Recently, after a long time, I bought something I was really pleased with. It was a dress. I was so happy to possess it that I wore it (as trial) at least thrice the very day I bought it. Realizing that I could not have had it if God, subhanahu wa ta`ala (Exhalted is He), had not given me the provisions to afford it, I looked myself in the mirror and said out loud, “Thank you Allah.” Upon hearing this, my younger sister (aged 15), who was sitting close, gave me a you-are-weird look, laughed a sarcastic laugh and asked me, “What was that about? You bought it with the money you have earned yourself, why would you bring Allah in here?”
Her question dumbfounded me, and I did not know exactly how to respond. Though I tried explaining to her that nothing good can ever come to us, except by the mercy of Allah (swt), but she did not look satisfied with my answer.
As someone who does not miss an opportunity for reflection, her question got me thinking. Thinking as to where the foundations of her beliefs went so wrong that even at such a young age, she is unable to agree with such a basic fact.
My sister is not the only teenager who has skewed beliefs. I happen to be a teacher and teach the same age group as my sister. Various class discussions have led me to believe that even my students (if not all, most of them) have confused ideas about God (swt) and this life. Now some may argue that they are very young, and it is okay for them to have weak beliefs, but what worries me is the possibility of them never being able to realize the truth. For whatever is adopted or learned firmly at this age becomes part of a person’s lifestyle.
To tell you the truth, as a child even my belief in Allah’s (swt) might and control was not that strong, nor did I understand what it actually means to be a Muslim. The struggle I had to go through to tame my nafs (inner self) was quite arduous. It took many painful experiences to get me to realize what it means to have God (swt) as the central focus in life.
Now as an adult, I feel one of the reasons why this journey had been so difficult for me was the way God (swt) was introduced to me in my initial years. I do not remember my parents telling me that everything they give me was actually given to them by God (swt). I do not remember my parents telling me that the way they take care of me is because of the love Allah (swt) has put in their hearts for me. I do not remember anyone telling me that God (swt) is the basis of life and everything I do, and everything I will do should be with Him as my focus.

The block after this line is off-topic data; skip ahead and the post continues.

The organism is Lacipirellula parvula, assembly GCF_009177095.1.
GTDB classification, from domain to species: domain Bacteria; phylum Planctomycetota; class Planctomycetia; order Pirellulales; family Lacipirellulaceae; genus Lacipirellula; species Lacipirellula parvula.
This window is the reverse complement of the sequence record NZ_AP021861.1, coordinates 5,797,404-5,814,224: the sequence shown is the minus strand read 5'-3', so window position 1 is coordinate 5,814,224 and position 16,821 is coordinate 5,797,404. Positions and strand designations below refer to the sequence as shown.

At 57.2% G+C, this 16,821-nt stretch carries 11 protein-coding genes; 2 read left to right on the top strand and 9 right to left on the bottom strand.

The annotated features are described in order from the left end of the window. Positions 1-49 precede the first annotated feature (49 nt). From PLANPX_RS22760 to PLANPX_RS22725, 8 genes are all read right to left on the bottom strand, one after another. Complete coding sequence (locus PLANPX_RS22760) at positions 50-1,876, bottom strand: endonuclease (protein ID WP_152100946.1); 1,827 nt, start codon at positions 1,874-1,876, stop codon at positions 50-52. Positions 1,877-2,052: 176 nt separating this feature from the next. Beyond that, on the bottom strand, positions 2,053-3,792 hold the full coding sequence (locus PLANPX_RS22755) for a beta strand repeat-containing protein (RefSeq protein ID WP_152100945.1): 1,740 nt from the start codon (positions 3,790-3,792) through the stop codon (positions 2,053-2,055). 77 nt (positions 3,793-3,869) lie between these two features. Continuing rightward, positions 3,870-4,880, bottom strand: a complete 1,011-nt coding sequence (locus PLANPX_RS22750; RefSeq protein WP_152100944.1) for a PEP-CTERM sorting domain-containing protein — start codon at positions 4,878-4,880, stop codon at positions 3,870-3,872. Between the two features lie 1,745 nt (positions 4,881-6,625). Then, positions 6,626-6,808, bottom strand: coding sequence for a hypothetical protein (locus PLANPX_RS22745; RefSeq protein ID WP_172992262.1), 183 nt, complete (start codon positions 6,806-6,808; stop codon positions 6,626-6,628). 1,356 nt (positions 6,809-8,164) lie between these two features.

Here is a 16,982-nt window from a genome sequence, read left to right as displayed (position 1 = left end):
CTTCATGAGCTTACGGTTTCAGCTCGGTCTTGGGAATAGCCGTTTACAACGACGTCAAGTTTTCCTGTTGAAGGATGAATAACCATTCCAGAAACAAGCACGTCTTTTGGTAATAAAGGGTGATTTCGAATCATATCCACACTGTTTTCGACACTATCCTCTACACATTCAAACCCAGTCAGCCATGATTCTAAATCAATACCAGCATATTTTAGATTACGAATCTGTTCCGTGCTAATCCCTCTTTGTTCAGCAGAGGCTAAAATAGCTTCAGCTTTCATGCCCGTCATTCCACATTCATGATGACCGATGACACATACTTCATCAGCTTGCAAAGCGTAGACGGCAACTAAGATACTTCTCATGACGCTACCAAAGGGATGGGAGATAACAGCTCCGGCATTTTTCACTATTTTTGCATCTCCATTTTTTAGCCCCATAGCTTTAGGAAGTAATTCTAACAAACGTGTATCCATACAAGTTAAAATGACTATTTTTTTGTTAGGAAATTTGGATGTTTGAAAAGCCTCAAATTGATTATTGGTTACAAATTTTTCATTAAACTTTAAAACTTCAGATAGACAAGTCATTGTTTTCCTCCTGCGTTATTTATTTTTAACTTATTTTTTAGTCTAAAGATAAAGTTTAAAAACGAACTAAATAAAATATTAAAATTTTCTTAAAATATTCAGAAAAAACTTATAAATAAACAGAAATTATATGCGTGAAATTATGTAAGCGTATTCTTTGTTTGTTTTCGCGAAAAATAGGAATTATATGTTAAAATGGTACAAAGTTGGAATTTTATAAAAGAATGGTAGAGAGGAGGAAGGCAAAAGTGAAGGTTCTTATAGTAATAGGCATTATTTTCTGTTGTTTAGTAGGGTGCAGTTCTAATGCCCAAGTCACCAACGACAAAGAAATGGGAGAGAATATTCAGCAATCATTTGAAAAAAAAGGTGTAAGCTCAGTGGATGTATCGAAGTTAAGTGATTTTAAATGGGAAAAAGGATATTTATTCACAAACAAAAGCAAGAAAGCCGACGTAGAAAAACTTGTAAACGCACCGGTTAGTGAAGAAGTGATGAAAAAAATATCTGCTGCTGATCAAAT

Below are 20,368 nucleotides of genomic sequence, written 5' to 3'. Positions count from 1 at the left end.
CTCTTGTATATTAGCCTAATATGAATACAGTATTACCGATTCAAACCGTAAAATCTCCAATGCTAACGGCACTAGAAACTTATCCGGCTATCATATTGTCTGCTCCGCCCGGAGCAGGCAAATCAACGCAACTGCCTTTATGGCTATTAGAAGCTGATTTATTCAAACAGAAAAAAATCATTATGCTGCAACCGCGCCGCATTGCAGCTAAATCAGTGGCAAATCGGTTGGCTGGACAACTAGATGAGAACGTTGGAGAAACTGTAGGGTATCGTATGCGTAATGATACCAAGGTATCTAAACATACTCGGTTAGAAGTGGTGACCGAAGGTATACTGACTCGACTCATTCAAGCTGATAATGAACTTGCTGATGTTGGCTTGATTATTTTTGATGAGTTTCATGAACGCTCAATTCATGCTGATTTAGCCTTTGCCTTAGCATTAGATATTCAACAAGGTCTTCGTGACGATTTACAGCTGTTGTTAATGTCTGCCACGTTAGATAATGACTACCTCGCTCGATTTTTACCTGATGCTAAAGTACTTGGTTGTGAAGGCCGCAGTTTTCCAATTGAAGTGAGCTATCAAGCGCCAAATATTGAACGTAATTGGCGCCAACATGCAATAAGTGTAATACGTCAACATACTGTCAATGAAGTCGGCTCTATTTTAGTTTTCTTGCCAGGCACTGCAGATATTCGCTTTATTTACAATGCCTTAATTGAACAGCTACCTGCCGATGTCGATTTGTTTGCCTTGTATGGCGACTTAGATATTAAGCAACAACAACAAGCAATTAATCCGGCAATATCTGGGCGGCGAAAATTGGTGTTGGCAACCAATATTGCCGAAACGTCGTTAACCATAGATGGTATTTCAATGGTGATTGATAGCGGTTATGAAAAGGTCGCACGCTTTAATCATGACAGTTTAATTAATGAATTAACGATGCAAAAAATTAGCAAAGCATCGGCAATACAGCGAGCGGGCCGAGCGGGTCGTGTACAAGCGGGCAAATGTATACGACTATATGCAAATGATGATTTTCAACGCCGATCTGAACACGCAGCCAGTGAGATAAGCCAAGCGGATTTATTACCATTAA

Don’t get me wrong. My intention here is not to blame my parents (I love them dearly). But it is to highlight the fact that parents play a very important role in shaping our basic beliefs. If a child, right from the beginning, is taught to be socially acceptable only, he only learns how to win people’s approval, and God takes second place to the extent that a point comes when all he does and says is to please people and win their recognition. For such a child, it becomes very difficult to understand that God is not a distant entity who only keeps a track of our sins and good deeds but He is “The Nearest,” and all we have to worry about in this life is strengthening our relationship with Him (swt)—the rest will follow.
It is interesting to note that every family has a bunch of elders who make sure that the children know everything there is to know about their immediate ancestors. That is done so that these children carry the legacy of the family, and the values established by the immediate ancestors are carried on without any change. People grow up holding their family values very dear, to the extent that they often forget about the right path in order to safeguard them.
Everything we have in this life is “a trust”. A trust in a way that we will have to explain how we treated and used everything we were blessed with. In the same way, children are also a trust. What we teach them and what we do not teach them affects their entire lives. So instead of taking them as our possession and preparing them to carry on our so-called legacies, we should realize they belong to God (swt) (just like everyone and everything else), and having Him (swt) as the core of their existence, all their lives, is what they need to be prepared for. We need to realize that providing our children with food, shelter, and other comforts is not the only way to deem ourselves successful; we must also help them understand the real meaning of life, and that is how we can be successful parents and guardians.